If your problem would benefit from in-scene or in-game visualization, Debug.DrawRay() or Debug.DrawLine() can help you visualize things like rays (used in raycasting) or distances.

    You can also call Debug.Break() to pause the Editor when certain interesting pieces of code run, and then study the scene manually, looking for all the parts, where they are, what scripts are on them, etc.

    You can also call GameObject.CreatePrimitive() to emplace debug-marker-ish objects in the scene at runtime.

    You could also just display various important quantities in UI Text elements to watch them change as you play the game.

    Visit Google for how to see console output from builds. If you are running a mobile device you can also view the console output. Google for how on your particular mobile target, such as this answer for iOS: or this answer for Android:

    If you are working in VR, it might be useful to make your on onscreen log output, or integrate one from the asset store, so you can see what is happening as you operate your software.

    Another useful approach is to temporarily strip out everything besides what is necessary to prove your issue. This can simplify and isolate compounding effects of other items in your scene or prefab.

    If your problem is with OnCollision-type functions, print the name of what is passed in!

    Here's an example of putting in a laser-focused Debug.Log() and how that can save you a TON of time wallowing around speculating what might be going wrong:

    "When in doubt, print it out!(tm)" - Kurt Dekker (and many others)

    Note: the
    function is an alias for Debug.Log() provided by the MonoBehaviour class.
  3. Deleted User

    Deleted User


    The null exception occurs because anim is null. For some reason, the line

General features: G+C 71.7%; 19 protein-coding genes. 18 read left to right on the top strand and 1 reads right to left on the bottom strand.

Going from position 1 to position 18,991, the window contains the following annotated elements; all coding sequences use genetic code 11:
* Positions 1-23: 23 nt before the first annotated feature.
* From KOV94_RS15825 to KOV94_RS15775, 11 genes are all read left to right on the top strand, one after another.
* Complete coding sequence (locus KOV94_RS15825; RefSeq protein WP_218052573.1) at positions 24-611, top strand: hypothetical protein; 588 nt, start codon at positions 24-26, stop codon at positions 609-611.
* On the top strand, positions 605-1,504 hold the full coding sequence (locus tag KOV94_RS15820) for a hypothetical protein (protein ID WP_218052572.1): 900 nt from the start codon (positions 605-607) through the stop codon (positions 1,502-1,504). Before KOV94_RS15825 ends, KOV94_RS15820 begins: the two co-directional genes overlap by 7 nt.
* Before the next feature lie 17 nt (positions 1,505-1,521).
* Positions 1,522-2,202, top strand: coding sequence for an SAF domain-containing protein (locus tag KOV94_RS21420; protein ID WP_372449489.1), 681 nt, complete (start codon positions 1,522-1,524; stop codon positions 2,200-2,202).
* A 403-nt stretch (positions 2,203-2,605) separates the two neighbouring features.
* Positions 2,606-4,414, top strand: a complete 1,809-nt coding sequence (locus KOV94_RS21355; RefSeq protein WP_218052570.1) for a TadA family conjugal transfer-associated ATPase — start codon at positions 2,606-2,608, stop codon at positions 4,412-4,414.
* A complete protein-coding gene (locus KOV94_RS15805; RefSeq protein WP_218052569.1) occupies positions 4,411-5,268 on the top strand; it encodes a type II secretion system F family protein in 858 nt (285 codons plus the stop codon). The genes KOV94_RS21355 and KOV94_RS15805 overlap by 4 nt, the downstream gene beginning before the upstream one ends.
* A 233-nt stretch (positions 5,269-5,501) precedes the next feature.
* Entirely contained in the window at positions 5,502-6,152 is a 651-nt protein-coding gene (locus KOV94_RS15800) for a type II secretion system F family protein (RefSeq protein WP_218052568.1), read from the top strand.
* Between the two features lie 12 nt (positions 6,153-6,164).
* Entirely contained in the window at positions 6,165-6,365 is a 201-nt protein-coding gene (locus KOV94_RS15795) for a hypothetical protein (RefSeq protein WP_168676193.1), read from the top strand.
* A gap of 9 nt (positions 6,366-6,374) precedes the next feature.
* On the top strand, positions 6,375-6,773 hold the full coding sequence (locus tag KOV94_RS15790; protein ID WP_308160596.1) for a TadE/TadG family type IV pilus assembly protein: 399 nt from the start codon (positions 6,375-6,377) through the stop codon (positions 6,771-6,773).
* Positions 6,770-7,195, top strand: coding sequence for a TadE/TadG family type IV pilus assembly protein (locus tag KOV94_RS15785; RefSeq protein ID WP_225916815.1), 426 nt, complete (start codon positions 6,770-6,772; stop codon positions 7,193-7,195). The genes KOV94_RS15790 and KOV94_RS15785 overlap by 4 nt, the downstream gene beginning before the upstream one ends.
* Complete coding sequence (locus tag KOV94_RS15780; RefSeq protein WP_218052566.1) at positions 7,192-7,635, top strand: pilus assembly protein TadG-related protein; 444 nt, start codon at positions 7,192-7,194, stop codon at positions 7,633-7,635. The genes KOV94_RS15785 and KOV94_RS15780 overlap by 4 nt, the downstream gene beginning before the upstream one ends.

anim = GetComponentInChildren<Animator>();
    does not pick the Animator component of my subclass Zombie1, so I know the problem comes from this point (I've put Debug.Logs everywhere to know that). The rest of my parent class (Enemy) works fine, since I've declared variables in it that I can access in the inspector.
  4. Kurt-Dekker


    Mar 16, 2013
    Do this for the Animator.

    Keep in mind that using GetComponent<T>() and its kin (in Children, in Parent, plural, etc) to try and tease out Components at runtime is definitely deep into super-duper-uber-crazy-Ninja advanced stuff.

    This sort of coding is to be avoided at all costs unless you know exactly what you are doing.

    If you run into an issue with any of these calls, start with the documentation to understand why.

    There is a clear set of extremely-well-defined conditions required for each of these calls to work, as well as definitions of what will and will not be returned.

    In the case of collections of Components, the order will NEVER be guaranteed, even if you happen to notice it is always in a particular order on your machine.

    It is ALWAYS better to go The Unity Way(tm) and make dedicated public fields and drag in the references you want.

    Then you're not looking on the correct GameObject. Print out the
    field and find out.
  5. Deleted User

    Deleted User


    Found the error! I provided the Start method with a private keyword, so I guess Zombie1 couldn't access the Animator that was initialised in Enemy. Replacing it by protected solved the error. Thanks for the help!
  6. Kurt-Dekker


    Mar 16, 2013
    This is the problem with using inheritance in Unity: the average Unity engineer does not expect it.

    Yes you can use it.

    Yes some engineers expect it.

    Yes it works fine when you do expect and respect it.

    But you will constantly run into people who forget to call
    et al in the general Unity community.

    Unity is a Component architecture (largely) at the scripting level. I find it better to think in those terms so that I am in harmony with the underlying structure of the engine. YMMV.
    Bunny83 likes this.
  7. Bunny83


    Oct 18, 2010
    Right, also if the base class defines a Unity callback, it should be declared protected.